But there are Fascists at Maiden?
Clearly. The ideology of the “Right Sector” is fascist. And this group is attempting to establish its hegemony within the movement. So far, however, it hasn’t worked because the core of the movement has nothing to do with fascism.
What is it about then?
It’s hard to define. This movement is the product of a post-Soviet society in which class consciousness and protest had been virtually eradicated. This means protest movements can be extremely heterogeneous and can transform ideologically very quickly – to the left as well as the right.
How did the Maiden protest develop into its current form?
At the moment it has a nationalistic, anti-communist character. This is because the right is best placed and organised to intervene in the movement and because of the disastrous role played by the Ukrainian Communist Party.
The Communist Party got 13 percent at the last election?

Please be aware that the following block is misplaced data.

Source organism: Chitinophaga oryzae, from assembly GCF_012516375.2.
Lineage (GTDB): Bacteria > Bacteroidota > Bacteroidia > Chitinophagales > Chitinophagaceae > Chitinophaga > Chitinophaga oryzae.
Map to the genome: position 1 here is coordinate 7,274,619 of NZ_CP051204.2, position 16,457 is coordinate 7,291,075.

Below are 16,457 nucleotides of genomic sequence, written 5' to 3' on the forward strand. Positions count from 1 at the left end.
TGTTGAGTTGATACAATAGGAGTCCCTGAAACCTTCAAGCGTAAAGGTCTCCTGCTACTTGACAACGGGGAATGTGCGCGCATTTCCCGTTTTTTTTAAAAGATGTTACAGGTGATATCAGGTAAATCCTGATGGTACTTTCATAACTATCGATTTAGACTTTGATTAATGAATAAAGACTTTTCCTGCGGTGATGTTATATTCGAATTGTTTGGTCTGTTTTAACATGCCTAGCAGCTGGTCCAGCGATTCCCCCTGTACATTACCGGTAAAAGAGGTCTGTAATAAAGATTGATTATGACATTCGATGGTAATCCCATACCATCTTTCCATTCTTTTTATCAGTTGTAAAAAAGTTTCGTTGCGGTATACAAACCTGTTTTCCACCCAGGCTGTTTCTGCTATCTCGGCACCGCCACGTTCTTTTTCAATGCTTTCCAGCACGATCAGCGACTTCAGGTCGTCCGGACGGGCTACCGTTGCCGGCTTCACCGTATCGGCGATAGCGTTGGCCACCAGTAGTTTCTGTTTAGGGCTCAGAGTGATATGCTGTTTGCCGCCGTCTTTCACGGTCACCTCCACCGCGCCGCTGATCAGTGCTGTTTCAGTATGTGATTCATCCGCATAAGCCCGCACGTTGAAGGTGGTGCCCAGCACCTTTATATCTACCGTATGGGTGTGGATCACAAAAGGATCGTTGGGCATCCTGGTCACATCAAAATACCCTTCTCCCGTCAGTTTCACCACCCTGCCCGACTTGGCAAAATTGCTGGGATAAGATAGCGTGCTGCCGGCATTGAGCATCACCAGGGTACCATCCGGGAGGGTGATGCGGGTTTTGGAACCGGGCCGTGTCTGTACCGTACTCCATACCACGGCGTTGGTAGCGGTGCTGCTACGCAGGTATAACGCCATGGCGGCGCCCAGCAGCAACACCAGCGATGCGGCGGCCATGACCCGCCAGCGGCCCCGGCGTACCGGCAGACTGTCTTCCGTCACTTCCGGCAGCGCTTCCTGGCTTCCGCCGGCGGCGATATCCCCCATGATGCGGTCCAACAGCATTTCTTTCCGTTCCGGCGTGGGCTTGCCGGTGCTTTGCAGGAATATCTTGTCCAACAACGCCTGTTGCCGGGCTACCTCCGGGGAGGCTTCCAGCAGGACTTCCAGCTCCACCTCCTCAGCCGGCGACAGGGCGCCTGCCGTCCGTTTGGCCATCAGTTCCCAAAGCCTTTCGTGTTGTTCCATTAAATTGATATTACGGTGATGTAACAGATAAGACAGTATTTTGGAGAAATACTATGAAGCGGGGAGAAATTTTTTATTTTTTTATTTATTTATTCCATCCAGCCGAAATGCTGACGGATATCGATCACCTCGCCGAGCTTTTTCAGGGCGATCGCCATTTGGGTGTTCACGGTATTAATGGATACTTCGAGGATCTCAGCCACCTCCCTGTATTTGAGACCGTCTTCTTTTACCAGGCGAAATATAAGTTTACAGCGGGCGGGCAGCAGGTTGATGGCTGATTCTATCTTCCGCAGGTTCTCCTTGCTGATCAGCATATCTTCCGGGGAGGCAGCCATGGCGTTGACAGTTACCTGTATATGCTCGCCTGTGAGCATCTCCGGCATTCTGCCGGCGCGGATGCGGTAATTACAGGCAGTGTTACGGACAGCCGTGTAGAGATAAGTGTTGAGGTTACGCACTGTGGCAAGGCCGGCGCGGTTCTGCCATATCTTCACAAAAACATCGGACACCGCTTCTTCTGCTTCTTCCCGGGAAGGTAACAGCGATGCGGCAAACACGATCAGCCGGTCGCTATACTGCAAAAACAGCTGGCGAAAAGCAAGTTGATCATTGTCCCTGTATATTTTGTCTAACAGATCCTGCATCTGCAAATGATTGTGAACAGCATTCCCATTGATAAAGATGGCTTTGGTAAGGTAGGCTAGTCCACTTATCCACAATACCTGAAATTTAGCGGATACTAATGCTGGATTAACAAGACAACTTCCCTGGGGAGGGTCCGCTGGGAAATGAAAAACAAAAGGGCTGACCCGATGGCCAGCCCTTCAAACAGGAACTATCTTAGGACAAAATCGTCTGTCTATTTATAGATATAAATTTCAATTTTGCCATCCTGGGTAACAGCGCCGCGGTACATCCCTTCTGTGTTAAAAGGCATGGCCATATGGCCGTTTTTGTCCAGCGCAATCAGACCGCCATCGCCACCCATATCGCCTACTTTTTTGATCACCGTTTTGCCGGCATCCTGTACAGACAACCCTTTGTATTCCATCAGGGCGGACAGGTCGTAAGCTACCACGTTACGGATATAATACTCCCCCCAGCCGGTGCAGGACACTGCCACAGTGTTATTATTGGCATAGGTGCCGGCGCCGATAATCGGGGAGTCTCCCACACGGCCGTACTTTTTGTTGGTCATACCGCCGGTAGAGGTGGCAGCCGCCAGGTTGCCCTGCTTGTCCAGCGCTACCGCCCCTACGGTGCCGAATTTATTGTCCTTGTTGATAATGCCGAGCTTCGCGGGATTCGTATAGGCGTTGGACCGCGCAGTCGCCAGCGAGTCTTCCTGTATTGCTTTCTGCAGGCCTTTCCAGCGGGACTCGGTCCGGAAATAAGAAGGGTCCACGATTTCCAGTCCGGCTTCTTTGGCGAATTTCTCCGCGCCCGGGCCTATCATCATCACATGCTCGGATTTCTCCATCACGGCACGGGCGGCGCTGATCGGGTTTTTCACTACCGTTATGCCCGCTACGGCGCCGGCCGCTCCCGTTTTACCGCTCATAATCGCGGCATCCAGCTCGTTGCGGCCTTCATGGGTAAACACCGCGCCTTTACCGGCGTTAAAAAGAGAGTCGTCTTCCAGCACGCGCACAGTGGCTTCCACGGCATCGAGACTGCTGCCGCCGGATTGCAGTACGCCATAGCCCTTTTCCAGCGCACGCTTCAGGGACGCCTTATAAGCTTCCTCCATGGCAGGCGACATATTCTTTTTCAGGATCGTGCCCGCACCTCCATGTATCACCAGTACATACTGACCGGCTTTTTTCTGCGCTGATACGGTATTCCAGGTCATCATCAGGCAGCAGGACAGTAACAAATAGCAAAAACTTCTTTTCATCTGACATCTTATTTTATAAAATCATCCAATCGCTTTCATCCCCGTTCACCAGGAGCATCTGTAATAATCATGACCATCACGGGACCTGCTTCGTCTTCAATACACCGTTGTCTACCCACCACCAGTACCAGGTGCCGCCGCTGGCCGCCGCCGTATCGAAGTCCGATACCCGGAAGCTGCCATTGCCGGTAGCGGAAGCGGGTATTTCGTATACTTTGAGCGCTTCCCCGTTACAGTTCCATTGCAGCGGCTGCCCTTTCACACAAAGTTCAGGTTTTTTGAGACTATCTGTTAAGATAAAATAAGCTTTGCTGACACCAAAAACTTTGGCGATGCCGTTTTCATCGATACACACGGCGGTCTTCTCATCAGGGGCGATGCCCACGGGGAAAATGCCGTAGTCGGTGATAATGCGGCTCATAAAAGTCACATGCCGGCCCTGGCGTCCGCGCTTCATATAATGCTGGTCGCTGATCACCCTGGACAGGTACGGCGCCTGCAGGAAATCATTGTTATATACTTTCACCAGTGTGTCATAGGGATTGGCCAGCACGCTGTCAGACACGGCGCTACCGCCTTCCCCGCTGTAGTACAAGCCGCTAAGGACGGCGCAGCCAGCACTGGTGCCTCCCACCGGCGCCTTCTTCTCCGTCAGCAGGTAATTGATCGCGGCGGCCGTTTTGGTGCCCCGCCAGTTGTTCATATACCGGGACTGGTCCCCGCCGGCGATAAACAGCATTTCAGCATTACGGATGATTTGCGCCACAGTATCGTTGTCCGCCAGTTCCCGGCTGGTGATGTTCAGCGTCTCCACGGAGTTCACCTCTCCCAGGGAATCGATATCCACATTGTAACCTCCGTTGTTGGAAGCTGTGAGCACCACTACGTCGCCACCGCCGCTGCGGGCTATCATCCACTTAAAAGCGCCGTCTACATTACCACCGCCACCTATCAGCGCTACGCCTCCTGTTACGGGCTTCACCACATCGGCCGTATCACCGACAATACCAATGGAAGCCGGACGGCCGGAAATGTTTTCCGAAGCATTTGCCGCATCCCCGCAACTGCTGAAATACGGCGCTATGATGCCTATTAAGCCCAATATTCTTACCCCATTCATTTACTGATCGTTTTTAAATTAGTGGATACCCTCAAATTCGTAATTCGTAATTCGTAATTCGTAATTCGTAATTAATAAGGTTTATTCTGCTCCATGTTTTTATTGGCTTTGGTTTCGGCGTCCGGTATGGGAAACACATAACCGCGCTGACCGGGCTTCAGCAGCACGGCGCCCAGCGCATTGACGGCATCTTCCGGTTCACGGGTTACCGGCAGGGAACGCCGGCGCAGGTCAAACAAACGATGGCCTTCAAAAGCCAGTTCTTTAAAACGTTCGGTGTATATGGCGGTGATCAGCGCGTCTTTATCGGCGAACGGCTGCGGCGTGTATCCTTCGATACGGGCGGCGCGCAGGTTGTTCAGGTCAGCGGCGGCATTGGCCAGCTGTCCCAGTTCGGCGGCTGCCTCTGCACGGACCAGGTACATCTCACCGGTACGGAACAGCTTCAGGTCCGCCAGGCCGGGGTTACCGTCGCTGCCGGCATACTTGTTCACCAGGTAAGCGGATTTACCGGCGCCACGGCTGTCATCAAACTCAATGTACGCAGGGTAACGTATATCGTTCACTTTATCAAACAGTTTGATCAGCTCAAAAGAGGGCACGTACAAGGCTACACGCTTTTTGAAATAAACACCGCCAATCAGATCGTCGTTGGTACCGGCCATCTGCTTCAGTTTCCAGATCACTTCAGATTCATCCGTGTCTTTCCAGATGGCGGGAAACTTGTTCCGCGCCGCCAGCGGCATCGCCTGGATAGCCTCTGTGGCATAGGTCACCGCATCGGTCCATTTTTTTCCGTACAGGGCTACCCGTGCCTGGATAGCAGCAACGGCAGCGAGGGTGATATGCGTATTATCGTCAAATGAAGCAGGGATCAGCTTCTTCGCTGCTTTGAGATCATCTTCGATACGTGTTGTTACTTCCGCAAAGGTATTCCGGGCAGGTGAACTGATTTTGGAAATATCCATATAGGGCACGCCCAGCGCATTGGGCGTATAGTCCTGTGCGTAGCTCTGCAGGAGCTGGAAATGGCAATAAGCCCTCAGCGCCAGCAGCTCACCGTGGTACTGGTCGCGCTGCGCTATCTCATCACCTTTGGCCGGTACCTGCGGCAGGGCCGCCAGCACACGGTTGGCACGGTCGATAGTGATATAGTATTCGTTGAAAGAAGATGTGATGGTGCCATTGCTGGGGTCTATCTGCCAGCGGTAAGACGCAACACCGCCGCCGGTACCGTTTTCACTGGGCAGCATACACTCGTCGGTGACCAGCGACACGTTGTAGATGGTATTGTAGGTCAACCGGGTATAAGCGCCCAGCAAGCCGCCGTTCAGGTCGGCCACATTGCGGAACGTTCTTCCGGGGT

Yes. Subsequently, their priority has been to establish themselves within Yanukovych’s Regime. For example, they voted for the anti-demonstration laws. Without their vote the laws wouldn’t have passed. Unfortunately most Ukrainians associate the “left wing” entirely with the Communist Party.
What’s their attitude towards the Maiden movement?
They criticise the nationalism but not from an internationalist perspective. Rather, they counter-pose Russian chauvinism! It’s despicable.
What is the real left doing?
The left has had a mixed and ambivalent response to the movement since the beginning. Some maintain that the movement is foreign, far right and argue against participation. Others have participated and attempted to push the political terrain to the left.
Is that challenging?
Yes. The far right confronts the left activists. They take their leaflets and flags and sometimes beat them up.
So there’s no room for the left?
Of course there is! Precisely because of the dominance of the right …
You want to argue with Nazis?
Maybe with some, but the main thing is that the vast majority of the protesters are politically active for the first time and aren’t ideologically committed to any side yet.
Why is nationalism such a big part of the movement?